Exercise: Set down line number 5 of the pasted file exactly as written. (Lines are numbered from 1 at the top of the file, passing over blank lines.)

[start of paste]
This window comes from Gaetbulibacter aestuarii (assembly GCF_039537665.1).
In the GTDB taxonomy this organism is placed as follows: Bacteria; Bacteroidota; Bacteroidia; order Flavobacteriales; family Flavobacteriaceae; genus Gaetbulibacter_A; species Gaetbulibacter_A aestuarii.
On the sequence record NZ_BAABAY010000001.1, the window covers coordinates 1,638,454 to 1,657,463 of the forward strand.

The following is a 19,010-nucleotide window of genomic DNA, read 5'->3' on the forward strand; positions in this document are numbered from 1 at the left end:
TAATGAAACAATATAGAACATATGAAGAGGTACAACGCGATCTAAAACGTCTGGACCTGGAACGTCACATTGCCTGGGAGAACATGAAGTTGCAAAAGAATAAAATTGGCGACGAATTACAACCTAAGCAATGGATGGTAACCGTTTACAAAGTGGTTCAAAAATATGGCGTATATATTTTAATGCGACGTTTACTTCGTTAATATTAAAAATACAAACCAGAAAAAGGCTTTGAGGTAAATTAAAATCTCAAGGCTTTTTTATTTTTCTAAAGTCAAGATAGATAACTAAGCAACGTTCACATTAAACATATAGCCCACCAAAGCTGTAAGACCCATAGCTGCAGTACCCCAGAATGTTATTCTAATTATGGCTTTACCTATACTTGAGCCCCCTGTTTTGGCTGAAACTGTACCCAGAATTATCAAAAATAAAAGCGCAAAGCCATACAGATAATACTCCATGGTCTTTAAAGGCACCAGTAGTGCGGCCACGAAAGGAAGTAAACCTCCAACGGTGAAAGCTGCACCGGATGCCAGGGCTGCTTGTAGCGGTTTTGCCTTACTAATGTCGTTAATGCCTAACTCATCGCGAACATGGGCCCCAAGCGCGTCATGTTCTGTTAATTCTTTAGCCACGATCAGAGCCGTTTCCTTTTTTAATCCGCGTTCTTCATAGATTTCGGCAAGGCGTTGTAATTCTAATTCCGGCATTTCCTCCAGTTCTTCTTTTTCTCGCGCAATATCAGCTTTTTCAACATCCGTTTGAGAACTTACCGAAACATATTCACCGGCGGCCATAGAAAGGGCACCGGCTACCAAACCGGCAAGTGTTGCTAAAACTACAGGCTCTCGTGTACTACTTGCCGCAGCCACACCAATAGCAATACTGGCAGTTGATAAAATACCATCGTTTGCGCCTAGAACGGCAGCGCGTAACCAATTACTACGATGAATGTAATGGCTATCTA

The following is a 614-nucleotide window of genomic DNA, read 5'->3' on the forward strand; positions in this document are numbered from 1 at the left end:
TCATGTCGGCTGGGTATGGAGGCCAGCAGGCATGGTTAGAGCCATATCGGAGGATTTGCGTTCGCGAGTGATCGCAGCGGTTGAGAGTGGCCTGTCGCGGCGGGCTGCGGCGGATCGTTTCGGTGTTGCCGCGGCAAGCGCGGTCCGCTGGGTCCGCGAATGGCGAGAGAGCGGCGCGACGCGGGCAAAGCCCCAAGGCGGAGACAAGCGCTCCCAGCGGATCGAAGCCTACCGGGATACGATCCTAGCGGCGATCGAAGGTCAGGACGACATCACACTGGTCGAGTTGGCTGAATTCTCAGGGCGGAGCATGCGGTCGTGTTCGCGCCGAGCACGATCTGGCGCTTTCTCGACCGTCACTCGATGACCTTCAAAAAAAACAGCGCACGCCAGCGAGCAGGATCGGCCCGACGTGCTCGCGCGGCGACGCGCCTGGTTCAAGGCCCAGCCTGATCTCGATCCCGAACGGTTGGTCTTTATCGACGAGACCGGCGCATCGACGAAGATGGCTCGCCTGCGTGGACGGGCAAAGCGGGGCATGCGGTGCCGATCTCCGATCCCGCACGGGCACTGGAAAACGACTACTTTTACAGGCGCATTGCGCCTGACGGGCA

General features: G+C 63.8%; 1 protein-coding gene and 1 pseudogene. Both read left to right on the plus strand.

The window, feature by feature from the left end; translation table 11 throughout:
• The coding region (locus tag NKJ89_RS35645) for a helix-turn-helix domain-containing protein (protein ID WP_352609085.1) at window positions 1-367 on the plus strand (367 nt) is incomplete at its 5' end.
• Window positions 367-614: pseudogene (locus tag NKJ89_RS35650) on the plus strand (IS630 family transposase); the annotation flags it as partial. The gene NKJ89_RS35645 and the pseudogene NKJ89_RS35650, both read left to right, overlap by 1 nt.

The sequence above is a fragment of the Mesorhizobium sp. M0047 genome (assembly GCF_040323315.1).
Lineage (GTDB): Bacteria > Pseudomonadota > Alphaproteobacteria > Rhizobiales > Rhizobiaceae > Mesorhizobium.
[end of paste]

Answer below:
TAATGAAACAATATAGAACATATGAAGAGGTACAACGCGATCTAAAACGTCTGGACCTGGAACGTCACATTGCCTGGGAGAACATGAAGTTGCAAAAGAATAAAATTGGCGACGAATTACAACCTAAGCAATGGATGGTAACCGTTTACAAAGTGGTTCAAAAATATGGCGTATATATTTTAATGCGACGTTTACTTCGTTAATATTAAAAATACAAACCAGAAAAAGGCTTTGAGGTAAATTAAAATCTCAAGGCTTTTTTATTTTTCTAAAGTCAAGATAGATAACTAAGCAACGTTCACATTAAACATATAGCCCACCAAAGCTGTAAGACCCATAGCTGCAGTACCCCAGAATGTTATTCTAATTATGGCTTTACCTATACTTGAGCCCCCTGTTTTGGCTGAAACTGTACCCAGAATTATCAAAAATAAAAGCGCAAAGCCATACAGATAATACTCCATGGTCTTTAAAGGCACCAGTAGTGCGGCCACGAAAGGAAGTAAACCTCCAACGGTGAAAGCTGCACCGGATGCCAGGGCTGCTTGTAGCGGTTTTGCCTTACTAATGTCGTTAATGCCTAACTCATCGCGAACATGGGCCCCAAGCGCGTCATGTTCTGTTAATTCTTTAGCCACGATCAGAGCCGTTTCCTTTTTTAATCCGCGTTCTTCATAGATTTCGGCAAGGCGTTGTAATTCTAATTCCGGCATTTCCTCCAGTTCTTCTTTTTCTCGCGCAATATCAGCTTTTTCAACATCCGTTTGAGAACTTACCGAAACATATTCACCGGCGGCCATAGAAAGGGCACCGGCTACCAAACCGGCAAGTGTTGCTAAAACTACAGGCTCTCGTGTACTACTTGCCGCAGCCACACCAATAGCAATACTGGCAGTTGATAAAATACCATCGTTTGCGCCTAGAACGGCAGCGCGTAACCAATTACTACGATGAATGTAATGGCTATCTA